25,834,000 (2013); 32 per cent of people live in urban areas and seven per cent in urban agglomerations of more than one million people; growth 2.8 per cent p.a. 1990–2013; birth rate 39 per 1,000 people (48 in 1970); life expectancy 50 years (39 in 1970 and 43 in 1990).
Ethnic groups include Makua-Lomwe in the north, Makonde in the far north, Thonga in the southern lowlands, Chopi and Thonga in the Inhambane coastal province, and Shona mainly in the central Manica and Sofala provinces.
Portuguese (official) and three main African groups: Tsonga, Sena–Nyanja, Makua–Lomwe. English is widely spoken.
Christians 56 per cent (mainly Roman Catholics), Muslims 18 per cent (mainly in the north), most of the rest holding traditional beliefs, which incorporate some Christian practices.
Public spending on health was three per cent of GDP in 2012. The national health service lost its monopoly of health care in 1992. Some 49 per cent of the population uses an improved drinking water source and 21 per cent have access to adequate sanitation facilities (2012). Infant mortality was 62 per 1,000 live births in 2013 (180 in 1960). Malaria and AIDS are serious problems and there are regular outbreaks of cholera. In 2013, 11 per cent of people aged 15–49 were HIV positive.
There are seven years of compulsory education starting at the age of six. Primary school comprises seven years and secondary five, with cycles of three and two years. Some 31 per cent of pupils complete primary school (2011). The school year starts in January.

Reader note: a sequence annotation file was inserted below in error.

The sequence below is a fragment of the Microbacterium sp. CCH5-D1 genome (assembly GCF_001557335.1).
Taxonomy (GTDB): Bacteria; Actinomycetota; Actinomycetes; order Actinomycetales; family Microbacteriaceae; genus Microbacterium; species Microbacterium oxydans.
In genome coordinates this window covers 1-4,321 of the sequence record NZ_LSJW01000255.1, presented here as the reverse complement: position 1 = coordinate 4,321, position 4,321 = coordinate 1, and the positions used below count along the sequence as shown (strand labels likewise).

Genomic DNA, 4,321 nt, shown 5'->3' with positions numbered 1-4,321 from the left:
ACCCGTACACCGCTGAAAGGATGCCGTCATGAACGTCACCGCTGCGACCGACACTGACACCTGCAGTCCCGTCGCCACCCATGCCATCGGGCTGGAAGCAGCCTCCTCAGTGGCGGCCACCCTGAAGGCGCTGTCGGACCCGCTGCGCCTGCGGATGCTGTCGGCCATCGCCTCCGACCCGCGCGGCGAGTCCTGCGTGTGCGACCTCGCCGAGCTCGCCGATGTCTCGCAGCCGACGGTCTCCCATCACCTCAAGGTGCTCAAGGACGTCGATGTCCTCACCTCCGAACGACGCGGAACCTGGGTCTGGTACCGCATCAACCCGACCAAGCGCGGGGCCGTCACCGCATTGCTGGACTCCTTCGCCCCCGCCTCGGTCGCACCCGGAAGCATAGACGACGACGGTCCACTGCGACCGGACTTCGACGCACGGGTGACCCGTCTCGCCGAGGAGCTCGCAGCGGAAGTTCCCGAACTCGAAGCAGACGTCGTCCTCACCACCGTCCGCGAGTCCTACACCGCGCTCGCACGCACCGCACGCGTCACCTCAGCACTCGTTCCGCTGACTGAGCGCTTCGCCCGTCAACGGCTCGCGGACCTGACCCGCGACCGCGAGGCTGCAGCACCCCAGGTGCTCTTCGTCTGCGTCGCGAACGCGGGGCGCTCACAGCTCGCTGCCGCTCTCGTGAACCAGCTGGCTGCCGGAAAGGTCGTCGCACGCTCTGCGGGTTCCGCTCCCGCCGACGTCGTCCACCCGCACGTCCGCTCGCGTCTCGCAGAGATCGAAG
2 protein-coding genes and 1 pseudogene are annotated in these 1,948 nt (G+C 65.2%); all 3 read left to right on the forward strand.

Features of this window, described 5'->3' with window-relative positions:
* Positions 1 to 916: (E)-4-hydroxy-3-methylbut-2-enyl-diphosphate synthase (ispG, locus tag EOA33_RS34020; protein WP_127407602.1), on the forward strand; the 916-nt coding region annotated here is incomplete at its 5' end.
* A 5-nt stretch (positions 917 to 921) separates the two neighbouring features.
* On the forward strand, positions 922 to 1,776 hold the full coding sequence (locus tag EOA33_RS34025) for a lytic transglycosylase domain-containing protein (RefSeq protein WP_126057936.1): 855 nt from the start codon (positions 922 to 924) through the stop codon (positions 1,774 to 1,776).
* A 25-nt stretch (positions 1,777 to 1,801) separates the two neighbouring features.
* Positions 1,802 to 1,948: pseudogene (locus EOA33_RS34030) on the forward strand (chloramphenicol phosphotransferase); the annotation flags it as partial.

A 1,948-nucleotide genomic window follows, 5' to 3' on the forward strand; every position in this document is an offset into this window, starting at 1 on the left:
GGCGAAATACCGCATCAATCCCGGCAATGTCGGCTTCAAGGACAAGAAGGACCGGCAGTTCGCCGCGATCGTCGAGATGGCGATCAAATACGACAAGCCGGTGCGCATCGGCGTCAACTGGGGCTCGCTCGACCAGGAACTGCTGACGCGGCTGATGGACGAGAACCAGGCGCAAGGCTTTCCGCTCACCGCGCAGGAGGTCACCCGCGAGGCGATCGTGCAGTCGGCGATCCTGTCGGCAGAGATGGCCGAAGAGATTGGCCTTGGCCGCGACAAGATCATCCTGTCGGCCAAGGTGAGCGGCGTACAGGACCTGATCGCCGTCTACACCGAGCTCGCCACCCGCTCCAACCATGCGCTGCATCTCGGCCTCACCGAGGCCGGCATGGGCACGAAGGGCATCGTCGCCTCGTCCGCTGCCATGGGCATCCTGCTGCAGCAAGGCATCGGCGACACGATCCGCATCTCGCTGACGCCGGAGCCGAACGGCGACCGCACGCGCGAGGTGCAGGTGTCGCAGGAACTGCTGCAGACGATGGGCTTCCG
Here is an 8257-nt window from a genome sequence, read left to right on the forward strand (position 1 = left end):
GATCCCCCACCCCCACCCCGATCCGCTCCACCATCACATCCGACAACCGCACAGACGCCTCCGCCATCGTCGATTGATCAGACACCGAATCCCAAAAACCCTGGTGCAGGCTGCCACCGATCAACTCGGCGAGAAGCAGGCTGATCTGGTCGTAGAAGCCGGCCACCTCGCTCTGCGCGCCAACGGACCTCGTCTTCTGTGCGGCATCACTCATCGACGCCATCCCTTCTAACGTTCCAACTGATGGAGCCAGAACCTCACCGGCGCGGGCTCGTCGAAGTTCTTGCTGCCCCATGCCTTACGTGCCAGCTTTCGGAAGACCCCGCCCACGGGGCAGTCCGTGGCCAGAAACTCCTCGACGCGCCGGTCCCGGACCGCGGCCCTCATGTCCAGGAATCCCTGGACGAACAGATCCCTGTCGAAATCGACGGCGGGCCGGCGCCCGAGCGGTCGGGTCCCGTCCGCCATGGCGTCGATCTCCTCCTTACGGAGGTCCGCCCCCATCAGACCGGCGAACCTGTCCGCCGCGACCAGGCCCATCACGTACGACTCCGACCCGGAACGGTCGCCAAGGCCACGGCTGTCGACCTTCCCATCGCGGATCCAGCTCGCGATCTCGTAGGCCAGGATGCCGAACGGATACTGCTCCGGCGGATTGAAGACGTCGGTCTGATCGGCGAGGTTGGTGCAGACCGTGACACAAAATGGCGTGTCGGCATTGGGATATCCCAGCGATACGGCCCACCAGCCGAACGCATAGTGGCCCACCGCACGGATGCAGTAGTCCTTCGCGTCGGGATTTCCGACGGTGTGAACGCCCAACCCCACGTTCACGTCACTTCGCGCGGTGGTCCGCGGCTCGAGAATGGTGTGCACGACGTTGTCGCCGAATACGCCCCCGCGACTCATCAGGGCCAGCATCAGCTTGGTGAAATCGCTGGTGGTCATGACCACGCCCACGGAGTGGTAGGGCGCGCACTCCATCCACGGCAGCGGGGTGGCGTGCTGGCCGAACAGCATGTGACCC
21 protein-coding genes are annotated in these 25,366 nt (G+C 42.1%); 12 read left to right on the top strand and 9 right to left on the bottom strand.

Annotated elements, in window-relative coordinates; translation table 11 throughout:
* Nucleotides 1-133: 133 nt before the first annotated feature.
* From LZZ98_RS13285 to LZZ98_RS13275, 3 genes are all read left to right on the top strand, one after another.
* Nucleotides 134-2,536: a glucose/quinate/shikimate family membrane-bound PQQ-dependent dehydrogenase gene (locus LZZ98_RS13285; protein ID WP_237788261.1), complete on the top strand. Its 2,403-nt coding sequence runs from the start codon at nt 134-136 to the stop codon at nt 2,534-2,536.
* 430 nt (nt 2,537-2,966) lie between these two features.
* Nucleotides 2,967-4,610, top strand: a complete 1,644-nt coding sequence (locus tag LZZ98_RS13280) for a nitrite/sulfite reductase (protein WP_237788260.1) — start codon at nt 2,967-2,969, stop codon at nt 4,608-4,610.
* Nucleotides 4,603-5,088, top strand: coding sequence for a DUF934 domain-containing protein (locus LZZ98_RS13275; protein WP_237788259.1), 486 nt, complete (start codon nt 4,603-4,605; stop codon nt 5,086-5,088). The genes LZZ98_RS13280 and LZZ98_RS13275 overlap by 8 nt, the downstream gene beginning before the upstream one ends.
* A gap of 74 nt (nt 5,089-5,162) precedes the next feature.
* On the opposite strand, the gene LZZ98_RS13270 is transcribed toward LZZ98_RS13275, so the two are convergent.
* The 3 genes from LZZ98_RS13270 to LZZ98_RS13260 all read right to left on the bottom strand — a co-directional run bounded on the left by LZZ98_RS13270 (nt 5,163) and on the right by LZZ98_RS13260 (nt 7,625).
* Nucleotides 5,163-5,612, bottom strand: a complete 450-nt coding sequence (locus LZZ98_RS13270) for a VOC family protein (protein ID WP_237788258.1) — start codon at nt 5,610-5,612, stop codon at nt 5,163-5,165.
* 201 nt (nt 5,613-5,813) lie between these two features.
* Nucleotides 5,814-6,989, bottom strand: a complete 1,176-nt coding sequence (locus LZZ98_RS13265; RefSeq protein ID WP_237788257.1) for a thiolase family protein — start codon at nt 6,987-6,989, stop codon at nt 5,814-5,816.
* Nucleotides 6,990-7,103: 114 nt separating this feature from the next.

Tertiary education is provided at Universidade Eduardo Mondlane (in Maputo); Universidade Pedagógica (Maputo, with branches in Beira and Nampula); Instituto Superior de Relações Internacionais (Maputo); and Universidade Lúrio (established in 2006, with campuses at Nampula, Pemba and Niassa, in the three most northerly provinces). Private tertiary institutions include the Higher Polytechnic and University Institute (1996, Maputo, with a branch in Quelimane); Catholic University (1997, Beira); and Higher Institute for Science and Technology of Mozambique (1997, Maputo). The female–male ratio for gross enrolment in tertiary education is 1.60:1 (2011). Literacy among people aged 15–24 is 72 per cent (2010).
The daily newspapers are Notícias (largest and oldest and partly government-owned) and Diário de Moçambique (independent), both in Portuguese. O País and Savana are published weekly in Portuguese.
Television is a very popular medium in urban areas, radio in the rural areas. Televisão de Moçambique, the public TV service, is the sole national network, and Radio Moçambique is the public radio provider operating national, provincial and local services in Portuguese, English and indigenous languages. There are several private TV channels and radio stations.
Some nine per cent of households have TV sets (2006). There are 14 personal computers per 1,000 people (2005).
Country code 258; internet domain ‘.mz’. Main towns are connected by satellite phones. Mobile phone coverage is generally good in urban areas. There are internet cafés in Maputo. Postal services are available in main centres.
For every 1,000 people there are three landlines, 480 mobile phone subscriptions and 54 internet users (2013).
New Year’s Day, Heroes’ Day (3 February), Women’s Day (7 April), Workers’ Day (1 May), Independence Day (25 June), Lusaka Peace Agreement Day (7 September), Armed Forces Day (25 September), Peace and National Reconciliation Day (4 October), Maputo City Day (Maputo only, 10 November), Family/Christmas Day (25 December).